I was asked about the following: Decode this METAR/TAF. What are the risks associated with TS? How do you avoid them? What operates off of bleed air in a turbojet aircraft? What is mach tuck and coffin corner? What weather requires you to file an alternate? Knowledge of Jepps symbology on an approach plate. How would you fly this approach? Nothing more complex than that.

After the HR and tech portions, we had a debrief with one of the company representatives which seemed to be an opportunity to allow you to ask them questions. They were quite comprehensive in their answers and seemed to value this portion. Thereafter, we were released and told we would hear back in a few days. After not hearing from them in the expected time, I called in to SkyWest. It was apparent they were behind in notifications and gave me a verbal over the phone that I was hired. I’ve subsequently received emails with additional information.

This was the email I received from the company to prepare for the interview. I followed their guide, read the interview prep info on this site (both the question bank and the summaries) and willflyforfood.com.

“We are pleased to invite you to a pilot interview with SkyWest Airlines.

Please bring the following items to your interview:

• Your logbooks with endorsements and pertinent information
• A current resume
• All documents regarding any incident/accident(s) (including any documentation from the FAA)

Please bring originals of the following documents:

• Current first-class medical
• Driver's license
• Social Security card
• Airman Certificates
• Passport
• FCC Restricted Radiotelephone Operator License
• DD-214 for military personnel (if applicable) and RATP pilot certificate from the military (if applicable)
• Any "Right to Work" documents, e.g. visa or permanent resident alien card (if applicable)
• RATP certificate from FAA approved institution (if applicable)

NOTE: Effective March 1, 2009, all applicants are required to have an updated pilot's license with an English Proficiency Endorsement (ICAO requirement)

SkyWest provides all charts and materials essential for the interview.

The interview process is multi-faceted and composed of the following:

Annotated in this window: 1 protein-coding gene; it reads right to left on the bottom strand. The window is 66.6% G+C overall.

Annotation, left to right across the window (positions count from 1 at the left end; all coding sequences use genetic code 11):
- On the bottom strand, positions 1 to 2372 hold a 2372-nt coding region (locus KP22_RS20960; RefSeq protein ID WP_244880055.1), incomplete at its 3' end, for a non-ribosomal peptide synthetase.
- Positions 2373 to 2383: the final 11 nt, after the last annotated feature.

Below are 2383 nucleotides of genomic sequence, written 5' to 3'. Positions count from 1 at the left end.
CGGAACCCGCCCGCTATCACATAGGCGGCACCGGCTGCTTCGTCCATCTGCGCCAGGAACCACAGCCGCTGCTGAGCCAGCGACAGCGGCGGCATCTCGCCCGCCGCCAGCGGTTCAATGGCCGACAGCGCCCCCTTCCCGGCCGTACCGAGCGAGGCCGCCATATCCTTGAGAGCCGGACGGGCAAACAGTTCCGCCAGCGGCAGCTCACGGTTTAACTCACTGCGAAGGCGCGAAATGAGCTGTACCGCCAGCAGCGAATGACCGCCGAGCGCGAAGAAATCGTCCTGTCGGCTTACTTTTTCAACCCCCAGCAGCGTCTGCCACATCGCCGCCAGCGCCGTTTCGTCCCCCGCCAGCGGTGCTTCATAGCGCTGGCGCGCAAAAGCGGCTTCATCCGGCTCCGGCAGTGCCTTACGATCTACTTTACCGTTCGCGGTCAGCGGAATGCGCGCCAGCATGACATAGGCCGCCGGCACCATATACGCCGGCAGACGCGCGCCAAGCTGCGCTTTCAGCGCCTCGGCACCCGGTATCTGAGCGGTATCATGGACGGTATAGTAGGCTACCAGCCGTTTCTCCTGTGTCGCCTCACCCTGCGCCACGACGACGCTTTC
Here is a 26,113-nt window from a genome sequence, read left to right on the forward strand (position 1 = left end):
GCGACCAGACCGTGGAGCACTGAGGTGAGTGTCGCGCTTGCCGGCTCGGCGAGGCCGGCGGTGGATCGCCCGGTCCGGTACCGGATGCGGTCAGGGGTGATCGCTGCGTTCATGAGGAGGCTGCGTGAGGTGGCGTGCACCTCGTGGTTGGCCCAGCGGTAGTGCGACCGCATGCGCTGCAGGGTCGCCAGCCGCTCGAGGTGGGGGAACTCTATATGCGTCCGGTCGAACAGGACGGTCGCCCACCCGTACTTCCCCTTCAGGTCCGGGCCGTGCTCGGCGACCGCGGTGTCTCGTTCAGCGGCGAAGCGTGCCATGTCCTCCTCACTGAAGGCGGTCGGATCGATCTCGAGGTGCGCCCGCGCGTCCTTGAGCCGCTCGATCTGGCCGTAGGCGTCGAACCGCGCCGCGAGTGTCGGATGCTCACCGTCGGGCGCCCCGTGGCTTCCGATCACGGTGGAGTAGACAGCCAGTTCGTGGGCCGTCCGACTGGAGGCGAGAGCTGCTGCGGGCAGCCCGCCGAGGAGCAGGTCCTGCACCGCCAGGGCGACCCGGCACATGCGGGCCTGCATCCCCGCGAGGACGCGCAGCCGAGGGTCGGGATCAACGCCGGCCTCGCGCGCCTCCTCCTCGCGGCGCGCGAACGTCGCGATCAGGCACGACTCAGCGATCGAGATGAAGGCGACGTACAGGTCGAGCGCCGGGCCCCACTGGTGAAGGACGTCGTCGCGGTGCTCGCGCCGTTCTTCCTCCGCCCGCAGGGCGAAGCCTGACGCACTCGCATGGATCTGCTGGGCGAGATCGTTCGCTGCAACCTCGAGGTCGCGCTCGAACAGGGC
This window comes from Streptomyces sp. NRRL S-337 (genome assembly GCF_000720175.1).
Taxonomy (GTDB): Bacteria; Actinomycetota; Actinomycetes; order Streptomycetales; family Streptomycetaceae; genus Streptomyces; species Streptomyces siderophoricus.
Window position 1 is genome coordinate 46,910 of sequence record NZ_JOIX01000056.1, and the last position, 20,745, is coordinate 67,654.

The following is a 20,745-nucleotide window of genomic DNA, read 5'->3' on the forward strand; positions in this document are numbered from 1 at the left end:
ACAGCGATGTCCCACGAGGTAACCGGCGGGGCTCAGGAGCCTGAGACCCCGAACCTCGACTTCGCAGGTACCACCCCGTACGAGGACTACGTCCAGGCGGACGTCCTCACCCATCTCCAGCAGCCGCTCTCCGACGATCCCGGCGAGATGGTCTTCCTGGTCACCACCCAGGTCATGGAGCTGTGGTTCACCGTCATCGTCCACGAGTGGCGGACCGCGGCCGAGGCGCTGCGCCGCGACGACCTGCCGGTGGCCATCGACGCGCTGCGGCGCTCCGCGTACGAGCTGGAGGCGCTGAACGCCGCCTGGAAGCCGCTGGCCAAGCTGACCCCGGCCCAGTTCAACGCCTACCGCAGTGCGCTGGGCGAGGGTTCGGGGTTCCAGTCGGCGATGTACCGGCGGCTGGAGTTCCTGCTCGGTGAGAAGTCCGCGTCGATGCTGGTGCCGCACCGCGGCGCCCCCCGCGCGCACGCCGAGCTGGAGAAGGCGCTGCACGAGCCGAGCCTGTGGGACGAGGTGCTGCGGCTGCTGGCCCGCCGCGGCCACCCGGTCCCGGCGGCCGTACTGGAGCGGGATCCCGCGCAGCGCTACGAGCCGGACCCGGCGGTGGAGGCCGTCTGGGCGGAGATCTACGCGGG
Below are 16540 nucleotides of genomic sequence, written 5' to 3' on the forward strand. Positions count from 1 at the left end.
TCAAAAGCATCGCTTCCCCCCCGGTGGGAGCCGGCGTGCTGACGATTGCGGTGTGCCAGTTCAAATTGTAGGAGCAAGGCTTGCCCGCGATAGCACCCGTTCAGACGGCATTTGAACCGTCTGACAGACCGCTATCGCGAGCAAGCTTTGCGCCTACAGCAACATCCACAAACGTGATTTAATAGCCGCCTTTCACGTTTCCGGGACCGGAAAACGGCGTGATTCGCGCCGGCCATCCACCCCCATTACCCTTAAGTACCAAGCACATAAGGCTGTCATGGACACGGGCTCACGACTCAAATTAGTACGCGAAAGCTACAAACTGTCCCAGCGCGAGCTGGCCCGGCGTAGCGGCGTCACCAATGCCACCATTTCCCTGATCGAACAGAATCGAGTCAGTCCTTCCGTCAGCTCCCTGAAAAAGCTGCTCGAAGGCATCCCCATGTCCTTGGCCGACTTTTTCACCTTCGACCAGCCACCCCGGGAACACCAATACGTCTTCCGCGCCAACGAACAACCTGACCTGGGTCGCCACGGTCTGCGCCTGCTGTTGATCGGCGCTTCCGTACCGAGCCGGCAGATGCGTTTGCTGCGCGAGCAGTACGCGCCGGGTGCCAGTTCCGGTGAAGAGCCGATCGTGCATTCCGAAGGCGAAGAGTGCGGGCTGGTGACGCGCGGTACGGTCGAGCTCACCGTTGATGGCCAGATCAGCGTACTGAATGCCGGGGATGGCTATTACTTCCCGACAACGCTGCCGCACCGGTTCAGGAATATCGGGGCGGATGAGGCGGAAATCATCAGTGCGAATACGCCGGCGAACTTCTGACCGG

1. The Interview/Trip/CRM Scenario phase of the interview will include but is not limited to the following: HR questions, Jeppesen knowledge, FARs, weather, aircraft systems, turbine theory, CRM, etc. The basis of this phase will be your opportunity to demonstrate your ability to perform in a 121 airline environment.

2. Technical Evaluation Subject Areas:
• FAR and AIM, including Part 121 rules, approach procedures, commercial operations
• Weather
• Jeppesen approach plate knowledge and procedures. Click here for study material.
• Jeppesen low altitude enroute chart knowledge and symbology
• Jet aerodynamics and high speed flight characteristics
• Basic commercial aircraft systems, including electrical, hydraulic, pneumatic and pressurization
• Jet engine fundamentals, theory, design and operation

It is also recommended that you study the following materials prior to your interview:

• Your current and most flown aircraft operations manual(s)
• FAR / AIM
• "Everything Explained for the Professional Pilot" by Ritchie Engel
• "The Illustrated Guide to Aerodynamics" by H.C. "Skip" Smith
• "Advanced Aircraft Systems" by David Lombardo
Date Interviewed: January 2019
Summary of Qualifications: 1900TT/500XC/100night/120instrument/500turbine/25MEL
Were you offered the job? Don't Know
Pilot Interview Profile:
HR Interview was primarily a discussion of my career to date and future goals. They asked me about any emergencies I've had to deal with, what I like and dislike about past flying jobs and what I've learned from my time in the aviation industry

Tech Interview was exactly what was in the gouge. If you aren't currently in the 121 world I would suggest you brush up on:


1.High speed aerodynamics (Swept wing, dutch roll, yaw damp, critical mach, mach tuck)
2. Turbine theory (jet engine starting, N1,N2, hot start and hung start)
3. Electrical systems (DC vs AC)
4.Jepp Plates, SIDs and STARS. I had never seen a jepp STAR before going into interview and it caused me some confusion
5.IFR stuff like when do you need an alternate, when can you go below MDA, what are alternate requirements. Keep in mind a lot of these rules are different for 121.
6. Holding speeds. Just memorize them. Was also asked about speed limit below bravo shelf (200KIAS)

The interviewers were very friendly and put all the candidates at ease. If they are interviewing you it is because they want to hire you!